Blog

Tuesday, May 15, 2018

Saving for College

Custodial Accounts (UTMA/UGMA)

Assets in a custodial account belong to the minor. A custodian, usually an adult relative, controls the assets until the minor reaches the age set by state law (21 in most states).

Assets in a custodial account can be used to pay for education expenses for the minor.

Savings Bond Interest Exclusion

Exclusion Rules

Interest from qualified savings bonds redeemed by the taxpayer can be excluded from income if:
• The taxpayer paid qualified education expenses during the year for the taxpayer, spouse, or a dependent claimed on the taxpayer’s return.
• Filing status is not Married Filing Separate. If proceeds from the redemption (interest and principal) are more than adjusted qualified education expenses, only a percentage of the interest is excludable.
Example: Marty redeemed qualified bonds for $10,000, including accrued interest of $5,500. He paid $8,000 of qualified education expenses during the year. His excludable interest is:
$5,500 × $8,000 qualified expenses = $4,400 tax-free interest $10,000 redemption proceeds interest

Income Limit

The exclusion is limited by adjusted gross income. Check with your tax preparer or accountant Lancaster SC or accountant Waxhaw NC for income limitations.

Qualified Savings Bonds

• Series EE bonds issued after 1989 and Series I bonds.
• Issued to a person who was age 24 before the bond’s issue date. The issue date is the first day of the month in which the bond was purchased (for example, a bond purchased on May 25 has a May 1 issue date). The issue date is printed on the front of the bond.
• Issued in the name of the taxpayer and/or spouse. There can be no other co-owners, including the taxpayer’s child. The bond can have a pay-on-death (POD) beneficiary, including a child.

Qualified Education Expenses

• Tuition and fees required for enrollment or attendance at an eligible educational institution. Qualified expenses do not include courses involving sports, games, or hobbies, unless part of the student’s degree program.
• Contributions to a qualified tuition program.
• Contributions to a Coverdell education savings account.

Qualified Tuition Plans (529 Plans) & Educational Savings Accounts (ESAs)

QTP and ESA Tax Benefits

Contributions to a QTP or ESA are not deductible. Earnings accumulate tax free. Distributions are not taxable if less than the beneficiary’s adjusted qualified education expenses in the year of distribution. Contributors can contribute to both a QTP and an ESA in the same year for the same designated beneficiary.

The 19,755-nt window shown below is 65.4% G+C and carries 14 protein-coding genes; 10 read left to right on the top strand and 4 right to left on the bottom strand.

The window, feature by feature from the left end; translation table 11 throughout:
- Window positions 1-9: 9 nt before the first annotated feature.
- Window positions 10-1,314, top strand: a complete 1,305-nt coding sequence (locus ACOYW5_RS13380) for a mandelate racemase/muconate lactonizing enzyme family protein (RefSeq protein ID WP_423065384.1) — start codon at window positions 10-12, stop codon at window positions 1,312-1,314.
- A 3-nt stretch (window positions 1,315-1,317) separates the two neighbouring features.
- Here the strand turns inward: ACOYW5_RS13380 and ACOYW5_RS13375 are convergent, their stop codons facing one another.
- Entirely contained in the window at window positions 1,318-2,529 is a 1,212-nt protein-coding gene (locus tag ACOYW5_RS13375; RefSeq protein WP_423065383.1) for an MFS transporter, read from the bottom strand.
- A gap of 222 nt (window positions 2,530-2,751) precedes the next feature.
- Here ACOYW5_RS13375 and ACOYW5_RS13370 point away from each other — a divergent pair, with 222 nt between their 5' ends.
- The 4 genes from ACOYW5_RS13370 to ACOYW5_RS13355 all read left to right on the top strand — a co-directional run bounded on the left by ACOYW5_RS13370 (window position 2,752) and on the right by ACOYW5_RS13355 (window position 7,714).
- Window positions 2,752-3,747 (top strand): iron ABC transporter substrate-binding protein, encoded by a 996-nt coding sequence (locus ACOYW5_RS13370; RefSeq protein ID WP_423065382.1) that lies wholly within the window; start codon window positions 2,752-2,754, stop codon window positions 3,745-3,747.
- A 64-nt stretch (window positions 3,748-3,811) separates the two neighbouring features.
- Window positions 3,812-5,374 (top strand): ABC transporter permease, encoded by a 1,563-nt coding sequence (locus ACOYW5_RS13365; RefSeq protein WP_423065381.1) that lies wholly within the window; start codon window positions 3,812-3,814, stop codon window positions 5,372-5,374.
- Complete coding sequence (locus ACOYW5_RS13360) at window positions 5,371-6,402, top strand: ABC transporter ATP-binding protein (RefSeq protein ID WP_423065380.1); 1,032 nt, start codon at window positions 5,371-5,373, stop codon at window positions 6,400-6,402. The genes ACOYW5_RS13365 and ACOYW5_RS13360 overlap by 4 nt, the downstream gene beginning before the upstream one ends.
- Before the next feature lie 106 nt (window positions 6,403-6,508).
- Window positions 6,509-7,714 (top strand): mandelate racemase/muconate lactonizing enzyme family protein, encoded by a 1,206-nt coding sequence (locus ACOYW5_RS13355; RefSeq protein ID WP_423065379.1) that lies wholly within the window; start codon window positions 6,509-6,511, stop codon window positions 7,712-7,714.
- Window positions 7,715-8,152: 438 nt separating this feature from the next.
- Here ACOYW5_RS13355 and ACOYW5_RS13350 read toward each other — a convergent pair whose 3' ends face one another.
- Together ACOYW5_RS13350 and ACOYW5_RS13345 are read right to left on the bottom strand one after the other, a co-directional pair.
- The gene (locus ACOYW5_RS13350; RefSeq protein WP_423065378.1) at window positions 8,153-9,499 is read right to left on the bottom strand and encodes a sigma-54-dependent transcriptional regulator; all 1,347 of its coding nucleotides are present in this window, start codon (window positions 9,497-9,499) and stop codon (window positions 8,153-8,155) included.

Qualified Expenses

• Tuition, fees, books, supplies, and equipment required for enrollment or attendance of the designated beneficiary at an eligible institution.
• Expenses for special needs services of a beneficiary with special needs incurred in connection with enrollment or attendance.
• Room and board for students enrolled at least half time in a degree or certificate program. Expenses are limited to the room and board allowance included in the cost of attendance set by the school for financial aid purposes or the actual cost of campus housing, if greater.

Did You Know? Most colleges and universities set room and board allowances for students who live on campus, off campus, and with parents. Check the school’s financial aid website for costs of attendance.

For ESAs, the following additional expenses are allowed.
• Expenses for enrollment or attendance at any public, private, or religious school that provides K – 12 education as determined under state law.
– Tuition, fees, books, supplies and equipment, academic tutoring, special needs services.
– Room and board, uniforms, transportation, supplementary items and services, including extended day programs if required or provided by the school.
• Purchase of computer technology, equipment, or internet access and related services to be used by the beneficiary and family during elementary or secondary school years. Does not include computer software unless predominantly educational.
• Contributions to QTPs for the designated beneficiary.

Adjustments

Qualified expenses are reduced by:
• Tax-free assistance (scholarships, fellowships, grants, employer-provided assistance, veterans benefits, and any other nontaxable payments except gifts or inheritances).
• Amounts used to figure an education credit.



There are many events that occur during the year that can affect your tax situation. Tax return preparation involves summarizing transactions and events that occurred during the prior year. In most situations, treatment is firmly established at the time the transaction occurs. However, negative tax effects can be avoided by proper planning. Please contact us in advance if you have questions about the tax effects of a transaction or event, including the following:
• Pension or IRA distributions.
• Significant change in income or deductions.
• Job change.
• Marriage.
• Attainment of age 59½ or 70½.
• Sale or purchase of a business.
• Sale or purchase of a residence or other real estate.
• Retirement.
• Notice from IRS or other revenue department.
• Divorce or separation.
• Self-employment.
• Charitable contributions of property in excess of $5,000.